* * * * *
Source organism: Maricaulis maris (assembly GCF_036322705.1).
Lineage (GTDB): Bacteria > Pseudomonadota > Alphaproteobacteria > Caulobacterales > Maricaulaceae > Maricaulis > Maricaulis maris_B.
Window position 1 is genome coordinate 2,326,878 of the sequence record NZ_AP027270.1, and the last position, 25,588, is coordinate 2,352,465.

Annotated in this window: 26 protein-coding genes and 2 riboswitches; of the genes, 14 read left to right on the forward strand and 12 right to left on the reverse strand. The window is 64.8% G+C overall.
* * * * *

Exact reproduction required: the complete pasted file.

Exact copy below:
Source organism: Maricaulis maris (assembly GCF_036322705.1).
Lineage (GTDB): Bacteria > Pseudomonadota > Alphaproteobacteria > Caulobacterales > Maricaulaceae > Maricaulis > Maricaulis maris_B.
Window position 1 is genome coordinate 2,326,878 of the sequence record NZ_AP027270.1, and the last position, 25,588, is coordinate 2,352,465.

Annotated in this window: 26 protein-coding genes and 2 riboswitches; of the genes, 14 read left to right on the forward strand and 12 right to left on the reverse strand. The window is 64.8% G+C overall.